Finally my box of keys is littered with a large number of Hornby keys undignified with letters but with various design and stamping differences. I am given to understand by one of the scions of the HRCA that some of these are RARE ! Particularly the versions with solid barrel used with the iconic
2711 loco!

If you have any of these rare keys, make sure you identify them in your will and leave them to your favourite charity or Yours Truly! Otherwise the HRCA may swoop upon them!

In the meantime I will have a careful look at the drgs and come up with some info on square sizes etc.

All for now - time for scoff.

Geoff Brown

Non Meccano identification

The picture of the attached strange Meccano type parts were in a pile of Meccano I found at a local car boot sale. Does anyone recognise it? It has some strange hole divisions on the ends of some of the plates but the rest are the same as Meccano.  If it is of any use I will put it on ebay

Laurie Long

Those are Gilbert Erector parts, made in New Haven, Connecticut, USA. The blue plates are from 1935-WWII or possibly WWII-1950. The red plates are from 1927-1932.

Charlie Pack

Yep, on the Erector already named... but the pulley looks to be Vogue (at a long distance guess :-)

(I don't remember any Erector green pulleys...and it'd be a fairly easy check as Vogue screws are 4BA thread)

Orion

No.5 Outfit Model Truck

Picture shows my grandson playing with a truck from a No 5 outfit.

I have modified it somewhat.

I altered the tipping mechanism to something I felt was a bit more realistic. I added rear mudguards, seats in the cab, fuel tank and front bumper. The rear wheels I doubled up.

The steering I have modified as the front wheels in the manual design were not parallel . The body of the cab has been modified a little to prevent the wheels fouling the bodywork.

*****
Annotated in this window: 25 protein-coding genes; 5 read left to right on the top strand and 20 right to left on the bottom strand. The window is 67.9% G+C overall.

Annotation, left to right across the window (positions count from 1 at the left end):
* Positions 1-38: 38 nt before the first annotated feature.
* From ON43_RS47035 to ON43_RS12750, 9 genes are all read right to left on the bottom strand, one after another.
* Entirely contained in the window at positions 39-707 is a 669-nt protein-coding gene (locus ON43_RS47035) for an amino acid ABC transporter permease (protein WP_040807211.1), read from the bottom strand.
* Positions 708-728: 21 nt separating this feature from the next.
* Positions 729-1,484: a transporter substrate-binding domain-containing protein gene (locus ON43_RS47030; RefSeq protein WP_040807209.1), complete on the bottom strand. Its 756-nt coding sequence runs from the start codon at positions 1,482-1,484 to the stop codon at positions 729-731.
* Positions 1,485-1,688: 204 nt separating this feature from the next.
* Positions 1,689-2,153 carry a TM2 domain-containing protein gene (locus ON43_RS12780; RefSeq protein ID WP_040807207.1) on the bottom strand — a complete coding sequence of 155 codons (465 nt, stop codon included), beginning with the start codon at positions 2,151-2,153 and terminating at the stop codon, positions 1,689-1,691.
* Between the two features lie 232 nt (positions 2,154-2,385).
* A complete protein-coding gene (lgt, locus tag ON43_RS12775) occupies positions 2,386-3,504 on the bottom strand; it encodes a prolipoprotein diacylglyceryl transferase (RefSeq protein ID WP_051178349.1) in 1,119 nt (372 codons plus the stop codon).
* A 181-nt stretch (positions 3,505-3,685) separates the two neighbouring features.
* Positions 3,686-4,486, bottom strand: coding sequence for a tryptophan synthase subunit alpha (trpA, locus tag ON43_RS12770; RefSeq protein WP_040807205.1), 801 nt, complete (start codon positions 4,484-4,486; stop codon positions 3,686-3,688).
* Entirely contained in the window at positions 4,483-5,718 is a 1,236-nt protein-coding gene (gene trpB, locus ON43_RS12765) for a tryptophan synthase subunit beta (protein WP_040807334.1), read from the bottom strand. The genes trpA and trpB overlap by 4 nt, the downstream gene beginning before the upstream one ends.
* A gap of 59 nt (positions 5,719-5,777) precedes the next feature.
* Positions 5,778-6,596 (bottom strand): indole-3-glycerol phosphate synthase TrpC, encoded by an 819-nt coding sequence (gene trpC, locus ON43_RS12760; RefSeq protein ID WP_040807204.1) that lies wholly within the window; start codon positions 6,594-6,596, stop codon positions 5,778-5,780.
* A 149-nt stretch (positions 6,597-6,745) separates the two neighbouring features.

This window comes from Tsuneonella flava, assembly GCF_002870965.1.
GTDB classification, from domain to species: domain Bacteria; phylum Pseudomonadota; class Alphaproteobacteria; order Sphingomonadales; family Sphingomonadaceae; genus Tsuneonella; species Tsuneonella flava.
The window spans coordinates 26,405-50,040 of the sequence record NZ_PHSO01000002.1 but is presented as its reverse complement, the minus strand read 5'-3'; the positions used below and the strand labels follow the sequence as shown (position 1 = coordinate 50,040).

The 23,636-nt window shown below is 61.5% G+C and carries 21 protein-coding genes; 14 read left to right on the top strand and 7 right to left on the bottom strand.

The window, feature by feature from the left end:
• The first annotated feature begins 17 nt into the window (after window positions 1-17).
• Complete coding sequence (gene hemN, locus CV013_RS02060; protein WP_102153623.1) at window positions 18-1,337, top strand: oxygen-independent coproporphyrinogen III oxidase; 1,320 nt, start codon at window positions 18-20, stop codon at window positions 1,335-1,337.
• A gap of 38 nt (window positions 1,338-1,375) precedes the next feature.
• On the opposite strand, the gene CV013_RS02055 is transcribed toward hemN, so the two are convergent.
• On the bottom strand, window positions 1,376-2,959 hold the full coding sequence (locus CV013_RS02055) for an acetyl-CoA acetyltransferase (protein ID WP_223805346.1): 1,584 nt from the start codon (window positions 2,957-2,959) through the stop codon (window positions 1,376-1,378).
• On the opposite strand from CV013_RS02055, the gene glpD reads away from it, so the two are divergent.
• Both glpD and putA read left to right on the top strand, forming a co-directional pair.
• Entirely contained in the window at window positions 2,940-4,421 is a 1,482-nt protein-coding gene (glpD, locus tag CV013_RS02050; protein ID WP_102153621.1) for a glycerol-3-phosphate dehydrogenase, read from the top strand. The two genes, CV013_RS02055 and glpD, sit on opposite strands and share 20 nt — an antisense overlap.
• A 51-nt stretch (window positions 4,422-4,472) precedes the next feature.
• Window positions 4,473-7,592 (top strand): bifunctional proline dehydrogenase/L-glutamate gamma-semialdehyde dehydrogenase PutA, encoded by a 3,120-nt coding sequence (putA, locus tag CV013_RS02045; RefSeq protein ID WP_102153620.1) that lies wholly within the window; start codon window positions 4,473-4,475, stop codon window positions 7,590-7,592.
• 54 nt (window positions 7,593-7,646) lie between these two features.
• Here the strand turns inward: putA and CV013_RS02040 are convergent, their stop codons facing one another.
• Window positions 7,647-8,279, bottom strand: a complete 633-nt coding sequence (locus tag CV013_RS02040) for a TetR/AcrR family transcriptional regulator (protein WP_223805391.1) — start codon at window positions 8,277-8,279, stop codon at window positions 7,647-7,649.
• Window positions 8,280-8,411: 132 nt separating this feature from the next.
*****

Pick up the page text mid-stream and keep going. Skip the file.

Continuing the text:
More photos are in the gallery here.

Laurie Long

Coke drum

Attached is a work in progress. Its a coke drum as used to convert bitumen from Canada's Oil Sands into synthetic crude oil. The model is 3 ft 6" high, the original is about 150 feet top to bottom. The scale was based on whatever diameter I got by connecting two 12.5" Strip Plates in a circle and overlapping 2 holes at each end. The drum is shown in coke cutting mode. A high pressure water pump, bottom left, provides cutting water at about 4000 psi to the drilling rig up top. Most of this is left to the imagination but the drill stem does go up and down, and the jet pump rotates. I couldn't figure out how to pump water through a rod. There will be an elevator on the left to get the operator up to the drilling platform. These drums typically are built in sets of 4, 6, or 8. This project continues my oil theme which started with the "Oil Donkey Meccano" currently operating on Youtube.

Frank Curry

No.1 Aeroplane

For those interested in aeroplanes and to inject some Meccano content, this is my latest acquisition. Not in the best condition but do you ever find these in anything like good condition? However, the lettering was in pretty good shape and I was loathe to strip the paint off for a full repaint. The white parts though were in serious condition and something had to be done there.

So to match the semi scruffy appearance of the rest of the plane, I just painted over the existing old paint and bare spots and while now covered, at least they show some signs of compatibility with the condition as a whole.

The 1937 set was virtually complete except for the prop and had a lot of extra parts so made out OK. The box is repaired but not restored in the fashion exemplified by some Spanners - best I can do! The parts are kept in the aero models dept and never see the box again anyway!

When did the change to a curved corner occur on the front fuselage side panel? Anybody know? Most No.1's are squared off.

Brian Willis

Always nice to a Meccano Aeroplane especially in the slightly less common blue and white. Its always a dilemma whether to to restore or conserve. I think you have made the right choice here, it would be almost impossible to replicate the sprayed registration letters.

Alan Esplen

Hi Brian I have attached a picture of the 3 variations that I am aware of ( excluding the corrugated ones )